I asked, and you responded.
In my September Commander’s Message, I asked American Legion Family members and friends to journey 100 miles for veterans and children. I say “journey” because it really wasn’t important to me whether you walked, ran, biked, swam, rowed or surfed. It was the why, not the how, that mattered.
By late October, more than 4,700 had registered for our 100 Miles for Hope challenge. The campaign, which ran through Veterans Day, raised funds for The American Legion’s Veterans & Children Foundation.
There is never a bad time to support two of our organization’s founding pillars: veterans and children. But during the COVID-19 pandemic, both groups are facing tremendous hardships.
The V&CF provides Temporary Financial Assistance (TFA) grants to eligible veterans and military members with minor children at home. It also funds valuable training for American Legion service officers, who work tirelessly to help veterans obtain the benefits they have earned.
The veterans unemployment rate is nearly double what it was a year ago. Those who worked for, or own, small businesses have been hit especially hard. Yet the need to provide food, health care and shelter for their children continues even if those veterans’ income is cut off. This is where The American Legion can demonstrate “our devotion to mutual helpfulness.”
The pandemic isn’t the only recent emergency to tax TFA’s resources. During the prolonged government shutdown in 2019, the Legion’s Veterans & Children Foundation provided more than $1 million in grants to Coast Guard families who were affected by interruptions in their pay. Requests for TFA grants also increase when hurricanes, wildfires and other natural disasters devastate communities.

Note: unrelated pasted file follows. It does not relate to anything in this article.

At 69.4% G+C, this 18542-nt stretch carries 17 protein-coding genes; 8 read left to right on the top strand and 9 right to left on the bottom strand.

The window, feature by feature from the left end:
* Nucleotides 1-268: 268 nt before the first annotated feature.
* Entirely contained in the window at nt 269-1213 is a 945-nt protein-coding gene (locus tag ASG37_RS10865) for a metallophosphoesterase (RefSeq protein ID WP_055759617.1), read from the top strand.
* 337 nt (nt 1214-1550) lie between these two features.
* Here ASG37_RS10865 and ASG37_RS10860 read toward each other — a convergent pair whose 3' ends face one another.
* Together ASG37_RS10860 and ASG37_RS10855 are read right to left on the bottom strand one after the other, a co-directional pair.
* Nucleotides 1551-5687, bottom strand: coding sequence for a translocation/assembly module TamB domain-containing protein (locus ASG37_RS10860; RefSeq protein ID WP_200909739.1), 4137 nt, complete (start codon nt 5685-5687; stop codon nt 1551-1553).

I have been inspired by the hundreds of stories I’ve heard from dedicated participants of our 100 Miles for Hope campaign. One message that stands out was posted by Legionnaire Michael Klasno of Kingwood, Texas, on Aug. 22.
“I am a Gold Star Dad running in honor of my son, Army Sgt. Rhys W. Klasno, killed in action 13 May 2007 in Haditha, Iraq. I’m a 69-year-old Marine veteran who just had open-heart surgery on June 13. I am just starting a walking regimen, with two miles per day. This 100-mile commitment may take me a while, but I will make the Veterans Day deadline. Semper Fi.”
The 100 Miles for Hope challenge ended on Veterans Day, but there’s always a need for the help provided by the Veterans & Children Foundation. I recently appointed Past National Commander Denise Rohan to chair a steering committee with a mission to raise $25 million to ensure a robust and sustaining Veterans & Children Foundation capable of responding to future emergencies.
The generosity of the American Legion Family continues to amaze me. You can support this important mission by visiting legion.org/donate.